Jump to content


Photo

Avoiding Hot Spots in interview lighting setups

hotspots hot spots interview softbox rifa lighting

  • Please log in to reply
13 replies to this topic

#1 MICHAEL TAPP

MICHAEL TAPP
  • Basic Members
  • PipPip
  • 18 posts
  • 2nd Assistant Camera

Posted 10 June 2014 - 03:34 PM

Hi All,

 

I recently picked an ex88 rifa softbox to shoot talking heads. I recently tested it out and ran into an issue with hot spots on the subject's face. The silk on the rifa is 32x32 inches and I was also using the eggcrate. The source(1k) was about four feet from the subject. I didn't try using powder during the test. Is there anything else I can do with the softbox to avoid hot spots? Thank you for your insight and time!


  • 0

#2 Stuart Brereton

Stuart Brereton
  • Basic Members
  • PipPipPipPip
  • 3073 posts
  • Cinematographer
  • Los Angeles

Posted 10 June 2014 - 03:51 PM

What do you mean by hotspots? If you mean specular reflections and shine from skin, then you'll get that from any lamp. You need to use powder to deal with it.


  • 0

#3 MICHAEL TAPP

MICHAEL TAPP
  • Basic Members
  • PipPip
  • 18 posts
  • 2nd Assistant Camera

Posted 10 June 2014 - 03:56 PM

Yes, I am referring to specular reflections and shine on the skin. Thanks for clearing things up for me.  


  • 0

#4 Chad Griepentrog

Chad Griepentrog
  • Basic Members
  • PipPip
  • 15 posts
  • Cinematographer
  • Los Angeles

Posted 11 June 2014 - 01:38 AM

Does your kit come with a baffle? That should eliminate any hot spots and spread the light evenly by the time it hits your silk. Is the light fully flooded?
  • 0

#5 MICHAEL TAPP

MICHAEL TAPP
  • Basic Members
  • PipPip
  • 18 posts
  • 2nd Assistant Camera

Posted 11 June 2014 - 11:52 AM

Are baffles another word for egg crates? I have a 40 degree egg crate. I'm thinking of trading in the 40 degree egg crate for a 30 degree egg crate.

 

And yes, the Rifa softbox is fully flooded. Because of the construction of the softbox you can't move the bulb. 


Edited by MICHAEL TAPP, 11 June 2014 - 11:54 AM.

  • 0

#6 Stuart Brereton

Stuart Brereton
  • Basic Members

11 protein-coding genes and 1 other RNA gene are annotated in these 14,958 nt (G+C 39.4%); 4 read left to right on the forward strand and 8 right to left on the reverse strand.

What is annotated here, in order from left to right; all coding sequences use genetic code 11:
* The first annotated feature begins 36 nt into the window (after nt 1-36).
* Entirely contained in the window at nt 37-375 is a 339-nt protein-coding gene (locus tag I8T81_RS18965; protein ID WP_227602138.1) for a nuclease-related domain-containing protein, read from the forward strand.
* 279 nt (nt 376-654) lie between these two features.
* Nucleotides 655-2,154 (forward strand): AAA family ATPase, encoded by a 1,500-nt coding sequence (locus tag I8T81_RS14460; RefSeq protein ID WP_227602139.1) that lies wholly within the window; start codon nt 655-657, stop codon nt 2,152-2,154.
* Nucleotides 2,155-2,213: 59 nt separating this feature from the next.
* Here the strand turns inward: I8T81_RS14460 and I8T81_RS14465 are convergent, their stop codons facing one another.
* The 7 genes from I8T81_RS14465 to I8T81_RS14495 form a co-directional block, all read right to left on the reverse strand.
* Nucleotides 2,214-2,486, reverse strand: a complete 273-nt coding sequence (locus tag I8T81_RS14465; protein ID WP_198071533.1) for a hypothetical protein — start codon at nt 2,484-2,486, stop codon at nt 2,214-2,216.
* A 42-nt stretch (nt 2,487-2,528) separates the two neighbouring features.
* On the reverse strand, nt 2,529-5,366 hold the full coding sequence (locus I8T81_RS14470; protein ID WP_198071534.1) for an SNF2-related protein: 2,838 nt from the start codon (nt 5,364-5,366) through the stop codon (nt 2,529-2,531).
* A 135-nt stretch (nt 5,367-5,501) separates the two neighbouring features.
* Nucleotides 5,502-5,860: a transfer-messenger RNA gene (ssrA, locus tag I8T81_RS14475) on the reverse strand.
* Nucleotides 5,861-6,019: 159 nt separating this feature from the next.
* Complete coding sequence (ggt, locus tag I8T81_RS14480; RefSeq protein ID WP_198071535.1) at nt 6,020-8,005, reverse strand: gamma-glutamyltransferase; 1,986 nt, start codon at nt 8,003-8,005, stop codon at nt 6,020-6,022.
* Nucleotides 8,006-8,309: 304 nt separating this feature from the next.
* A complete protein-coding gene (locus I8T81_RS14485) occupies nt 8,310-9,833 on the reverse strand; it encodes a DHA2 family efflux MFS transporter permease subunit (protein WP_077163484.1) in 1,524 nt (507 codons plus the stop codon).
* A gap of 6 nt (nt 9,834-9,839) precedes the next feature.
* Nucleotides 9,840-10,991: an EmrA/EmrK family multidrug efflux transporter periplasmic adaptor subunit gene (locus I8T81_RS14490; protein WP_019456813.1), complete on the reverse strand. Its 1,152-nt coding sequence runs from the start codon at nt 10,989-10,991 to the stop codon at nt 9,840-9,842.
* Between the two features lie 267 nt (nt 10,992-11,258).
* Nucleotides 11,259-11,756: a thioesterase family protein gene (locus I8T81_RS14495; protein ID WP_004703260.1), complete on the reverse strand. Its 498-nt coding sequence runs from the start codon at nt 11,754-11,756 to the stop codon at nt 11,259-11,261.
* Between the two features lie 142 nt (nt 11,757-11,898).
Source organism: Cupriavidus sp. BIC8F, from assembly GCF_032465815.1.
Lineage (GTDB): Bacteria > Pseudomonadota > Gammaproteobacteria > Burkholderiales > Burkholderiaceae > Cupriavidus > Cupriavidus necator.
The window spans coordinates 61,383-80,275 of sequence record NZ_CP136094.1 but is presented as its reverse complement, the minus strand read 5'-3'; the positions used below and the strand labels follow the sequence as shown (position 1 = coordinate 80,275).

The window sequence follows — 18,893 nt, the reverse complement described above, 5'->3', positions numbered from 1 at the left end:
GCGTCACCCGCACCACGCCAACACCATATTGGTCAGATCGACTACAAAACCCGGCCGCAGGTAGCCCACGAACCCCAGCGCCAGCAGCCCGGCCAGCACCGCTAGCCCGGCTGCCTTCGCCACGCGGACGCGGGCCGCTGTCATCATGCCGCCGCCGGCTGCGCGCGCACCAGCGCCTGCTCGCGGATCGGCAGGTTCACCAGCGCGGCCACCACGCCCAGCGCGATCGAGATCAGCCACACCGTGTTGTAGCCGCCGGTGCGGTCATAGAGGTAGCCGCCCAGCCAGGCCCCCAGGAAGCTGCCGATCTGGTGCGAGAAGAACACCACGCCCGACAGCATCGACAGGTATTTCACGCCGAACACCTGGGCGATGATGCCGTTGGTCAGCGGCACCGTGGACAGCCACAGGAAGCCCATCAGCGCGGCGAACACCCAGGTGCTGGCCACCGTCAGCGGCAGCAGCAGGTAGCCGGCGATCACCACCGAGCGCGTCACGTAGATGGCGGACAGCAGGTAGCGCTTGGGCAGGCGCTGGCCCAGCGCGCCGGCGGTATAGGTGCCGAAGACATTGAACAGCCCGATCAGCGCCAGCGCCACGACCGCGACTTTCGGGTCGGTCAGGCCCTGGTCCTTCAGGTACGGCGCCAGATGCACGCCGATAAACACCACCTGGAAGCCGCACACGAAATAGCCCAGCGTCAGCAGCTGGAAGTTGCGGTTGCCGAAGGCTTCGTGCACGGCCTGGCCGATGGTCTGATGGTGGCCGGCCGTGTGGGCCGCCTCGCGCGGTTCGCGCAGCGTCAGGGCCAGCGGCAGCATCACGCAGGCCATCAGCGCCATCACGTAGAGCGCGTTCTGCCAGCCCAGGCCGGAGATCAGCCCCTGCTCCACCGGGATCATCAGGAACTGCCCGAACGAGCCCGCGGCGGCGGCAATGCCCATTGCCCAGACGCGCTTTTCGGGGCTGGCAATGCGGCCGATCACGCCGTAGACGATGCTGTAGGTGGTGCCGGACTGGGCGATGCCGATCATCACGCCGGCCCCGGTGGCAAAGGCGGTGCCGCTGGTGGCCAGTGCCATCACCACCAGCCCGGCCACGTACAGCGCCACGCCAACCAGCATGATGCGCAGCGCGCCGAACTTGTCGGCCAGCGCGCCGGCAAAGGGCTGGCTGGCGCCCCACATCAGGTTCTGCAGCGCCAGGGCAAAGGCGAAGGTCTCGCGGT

• PipPipPipPip
  • 3073 posts
  • Cinematographer
  • Los Angeles

Posted 11 June 2014 - 03:51 PM

A baffle is typically a second layer of diffusion inside the softbox. I don't think Rifas have them.


  • 0

#7 Mark Kenfield

Mark Kenfield
  • Basic Members
  • PipPipPipPip
  • 1052 posts
  • Cinematographer
  • Australia/Wherever The Wind Takes Me

Posted 11 June 2014 - 08:58 PM

Taping or clipping an additional sheet of diff over part of the softbox can help cut down those specular reflections without affecting the rest of the light too much.


  • 0

#8 MICHAEL TAPP

MICHAEL TAPP
  • Basic Members
  • PipPip
  • 18 posts
  • 2nd Assistant Camera

Posted 11 June 2014 - 11:10 PM

Thanks for the tip! What level of diff would you recommend? I'd like to kill the hot spots without losing too much light. 


  • 0

#9 Mark Kenfield

Mark Kenfield
  • Basic Members
  • PipPipPipPip
  • 1052 posts
  • Cinematographer
  • Australia/Wherever The Wind Takes Me

Posted 12 June 2014 - 11:12 PM

I'd bring sheets of 216, 250 and 251 along and see what it needs. Powder to create more of a matte sheen on people's skin can go a long way for these things though.


Edited by Mark Kenfield, 12 June 2014 - 11:12 PM.

  • 0

#10 Adrian Sierkowski

Adrian Sierkowski
  • Sustaining Members
  • 7118 posts
  • Cinematographer
  • Los Angeles, Ca

Posted 13 June 2014 - 06:47 PM

All the diff you add, don't forget, will have the effect of dimming down the light; which often means you bring it in closer, which then takes away a level of it's softness. There is no free lunch.


  • 0

#11 Satsuki Murashige

Satsuki Murashige
  • Sustaining Members
  • 3510 posts
  • Cinematographer
  • San Francisco, CA

Posted 13 June 2014 - 09:58 PM

Another thing you can do is add a 4x4 frame of diffusion in front of the soft box. Try Light Gridcloth. That will make your key light even softer, so the reflection in the skin will be broader and more diffuse.

As Adrian says, you will lose some stop by doing this.
  • 0

#12 Mathew Rudenberg

Mathew Rudenberg
  • Basic Members
  • PipPipPipPip
  • 252 posts
  • Cinematographer

Posted 13 June 2014 - 10:05 PM

All the diff you add, don't forget, will have the effect of dimming down the light; which often means you bring it in closer, which then takes away a level of it's softness. There is no free lunch.

 

Bringing it in closer would actually increase the amount of softness - a small frame near by creates the same size light source (relative to the subject) as a large frame far away.


  • 0

#13 Adrian Sierkowski

Adrian Sierkowski
  • Sustaining Members
  • 7118 posts
  • Cinematographer
  • Los Angeles, Ca

Posted 13 June 2014 - 10:07 PM

Ahh you are correct Mathew. Sorry long flight this morning.


  • 0

#14 Carl King

Carl King
  • Basic Members
  • PipPip
  • 37 posts
  • Cinematographer
  • Los Angeles, CA

Posted 14 June 2014 - 12:18 AM

It does sound like the simple solution would be more makeup. And making sure you're not overexposing / clipping the highlights.
  • 0



Also tagged with one or more of these keywords: hotspots, hot, spots, interview, softbox, rifa, lighting

Technodolly

CineTape

Broadcast Solutions Inc

Abel Cine

The Slider

Willys Widgets

Tai Audio

Gamma Ray Digital Inc

Visual Products

Ritter Battery

Rig Wheels Passport

rebotnix Technologies

Opal

CineLab

Aerial Filmworks

Metropolis Post

Media Blackout - Custom Cables and AKS

Paralinx LLC

Wooden Camera

FJS International, LLC

Glidecam

Broadcast Solutions Inc

CineTape

CineLab

Willys Widgets

Gamma Ray Digital Inc

Rig Wheels Passport

Metropolis Post

rebotnix Technologies

Media Blackout - Custom Cables and AKS

Wooden Camera

Glidecam

Opal

Technodolly

Visual Products

Ritter Battery

The Slider

Aerial Filmworks

Abel Cine

Tai Audio

Paralinx LLC

FJS International, LLC